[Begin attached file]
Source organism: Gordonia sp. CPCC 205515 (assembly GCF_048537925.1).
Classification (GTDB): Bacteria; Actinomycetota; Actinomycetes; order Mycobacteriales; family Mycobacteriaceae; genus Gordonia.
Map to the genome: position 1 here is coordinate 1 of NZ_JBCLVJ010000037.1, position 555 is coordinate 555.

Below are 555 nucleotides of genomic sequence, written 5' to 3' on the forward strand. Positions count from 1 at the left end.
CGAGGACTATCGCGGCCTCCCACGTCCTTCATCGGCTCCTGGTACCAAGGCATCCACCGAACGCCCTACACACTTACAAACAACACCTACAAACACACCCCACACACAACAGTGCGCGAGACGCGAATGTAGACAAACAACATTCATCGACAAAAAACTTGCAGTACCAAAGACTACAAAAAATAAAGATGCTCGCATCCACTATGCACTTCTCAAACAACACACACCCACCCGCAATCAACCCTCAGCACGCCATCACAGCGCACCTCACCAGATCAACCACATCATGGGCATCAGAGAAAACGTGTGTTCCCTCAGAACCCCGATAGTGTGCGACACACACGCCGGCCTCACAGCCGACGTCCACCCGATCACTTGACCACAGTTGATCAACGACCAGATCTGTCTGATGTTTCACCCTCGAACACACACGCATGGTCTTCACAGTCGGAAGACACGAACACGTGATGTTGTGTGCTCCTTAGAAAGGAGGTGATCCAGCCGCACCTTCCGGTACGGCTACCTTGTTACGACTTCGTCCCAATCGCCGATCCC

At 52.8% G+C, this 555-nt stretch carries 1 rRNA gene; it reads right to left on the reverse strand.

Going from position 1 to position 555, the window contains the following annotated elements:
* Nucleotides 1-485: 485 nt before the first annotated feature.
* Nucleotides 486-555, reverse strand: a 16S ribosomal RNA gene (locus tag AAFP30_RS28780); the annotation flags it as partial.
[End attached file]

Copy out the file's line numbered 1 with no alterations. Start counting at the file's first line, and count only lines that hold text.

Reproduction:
Source organism: Gordonia sp. CPCC 205515 (assembly GCF_048537925.1).